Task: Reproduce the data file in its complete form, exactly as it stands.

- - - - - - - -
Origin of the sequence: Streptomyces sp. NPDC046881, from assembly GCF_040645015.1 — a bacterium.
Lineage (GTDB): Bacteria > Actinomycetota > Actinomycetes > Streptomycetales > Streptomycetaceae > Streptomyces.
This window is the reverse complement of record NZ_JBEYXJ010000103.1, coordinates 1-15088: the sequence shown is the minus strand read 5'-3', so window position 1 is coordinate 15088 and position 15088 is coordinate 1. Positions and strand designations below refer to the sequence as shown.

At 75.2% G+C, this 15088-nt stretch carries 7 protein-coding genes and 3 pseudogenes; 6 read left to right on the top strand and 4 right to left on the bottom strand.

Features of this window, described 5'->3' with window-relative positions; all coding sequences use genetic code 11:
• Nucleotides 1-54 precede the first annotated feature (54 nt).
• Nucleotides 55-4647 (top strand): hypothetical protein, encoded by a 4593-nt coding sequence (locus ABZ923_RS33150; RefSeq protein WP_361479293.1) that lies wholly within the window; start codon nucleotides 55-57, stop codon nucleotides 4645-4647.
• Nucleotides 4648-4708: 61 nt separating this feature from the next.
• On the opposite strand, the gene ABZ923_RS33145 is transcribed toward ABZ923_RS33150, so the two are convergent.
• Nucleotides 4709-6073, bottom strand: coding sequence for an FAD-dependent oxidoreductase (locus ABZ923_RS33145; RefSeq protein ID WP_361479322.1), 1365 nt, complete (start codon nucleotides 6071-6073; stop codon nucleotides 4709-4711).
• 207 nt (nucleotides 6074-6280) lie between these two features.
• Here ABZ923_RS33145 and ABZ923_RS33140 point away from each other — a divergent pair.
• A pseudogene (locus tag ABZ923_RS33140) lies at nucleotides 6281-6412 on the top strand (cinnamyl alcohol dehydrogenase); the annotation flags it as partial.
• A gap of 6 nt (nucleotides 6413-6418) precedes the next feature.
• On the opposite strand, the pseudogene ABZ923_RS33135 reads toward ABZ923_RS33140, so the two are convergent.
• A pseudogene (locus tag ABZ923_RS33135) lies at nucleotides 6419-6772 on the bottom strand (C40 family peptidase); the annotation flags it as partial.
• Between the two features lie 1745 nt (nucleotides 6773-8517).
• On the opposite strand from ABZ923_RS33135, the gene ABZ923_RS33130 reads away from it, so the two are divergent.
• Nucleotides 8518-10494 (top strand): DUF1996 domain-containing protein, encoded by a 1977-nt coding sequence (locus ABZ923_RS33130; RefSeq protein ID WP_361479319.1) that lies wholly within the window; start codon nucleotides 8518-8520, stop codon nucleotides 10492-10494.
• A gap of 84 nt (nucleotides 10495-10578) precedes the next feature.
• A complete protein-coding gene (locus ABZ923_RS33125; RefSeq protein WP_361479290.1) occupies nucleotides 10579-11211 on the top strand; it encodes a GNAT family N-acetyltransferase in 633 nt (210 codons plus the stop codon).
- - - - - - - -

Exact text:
Origin of the sequence: Streptomyces sp. NPDC046881, from assembly GCF_040645015.1 — a bacterium.
Lineage (GTDB): Bacteria > Actinomycetota > Actinomycetes > Streptomycetales > Streptomycetaceae > Streptomyces.
This window is the reverse complement of record NZ_JBEYXJ010000103.1, coordinates 1-15088: the sequence shown is the minus strand read 5'-3', so window position 1 is coordinate 15088 and position 15088 is coordinate 1. Positions and strand designations below refer to the sequence as shown.

At 75.2% G+C, this 15088-nt stretch carries 7 protein-coding genes and 3 pseudogenes; 6 read left to right on the top strand and 4 right to left on the bottom strand.

Features of this window, described 5'->3' with window-relative positions; all coding sequences use genetic code 11:
• Nucleotides 1-54 precede the first annotated feature (54 nt).
• Nucleotides 55-4647 (top strand): hypothetical protein, encoded by a 4593-nt coding sequence (locus ABZ923_RS33150; RefSeq protein WP_361479293.1) that lies wholly within the window; start codon nucleotides 55-57, stop codon nucleotides 4645-4647.
• Nucleotides 4648-4708: 61 nt separating this feature from the next.
• On the opposite strand, the gene ABZ923_RS33145 is transcribed toward ABZ923_RS33150, so the two are convergent.
• Nucleotides 4709-6073, bottom strand: coding sequence for an FAD-dependent oxidoreductase (locus ABZ923_RS33145; RefSeq protein ID WP_361479322.1), 1365 nt, complete (start codon nucleotides 6071-6073; stop codon nucleotides 4709-4711).
• 207 nt (nucleotides 6074-6280) lie between these two features.
• Here ABZ923_RS33145 and ABZ923_RS33140 point away from each other — a divergent pair.
• A pseudogene (locus tag ABZ923_RS33140) lies at nucleotides 6281-6412 on the top strand (cinnamyl alcohol dehydrogenase); the annotation flags it as partial.
• A gap of 6 nt (nucleotides 6413-6418) precedes the next feature.
• On the opposite strand, the pseudogene ABZ923_RS33135 reads toward ABZ923_RS33140, so the two are convergent.
• A pseudogene (locus tag ABZ923_RS33135) lies at nucleotides 6419-6772 on the bottom strand (C40 family peptidase); the annotation flags it as partial.
• Between the two features lie 1745 nt (nucleotides 6773-8517).
• On the opposite strand from ABZ923_RS33135, the gene ABZ923_RS33130 reads away from it, so the two are divergent.
• Nucleotides 8518-10494 (top strand): DUF1996 domain-containing protein, encoded by a 1977-nt coding sequence (locus ABZ923_RS33130; RefSeq protein ID WP_361479319.1) that lies wholly within the window; start codon nucleotides 8518-8520, stop codon nucleotides 10492-10494.
• A gap of 84 nt (nucleotides 10495-10578) precedes the next feature.
• A complete protein-coding gene (locus ABZ923_RS33125; RefSeq protein WP_361479290.1) occupies nucleotides 10579-11211 on the top strand; it encodes a GNAT family N-acetyltransferase in 633 nt (210 codons plus the stop codon).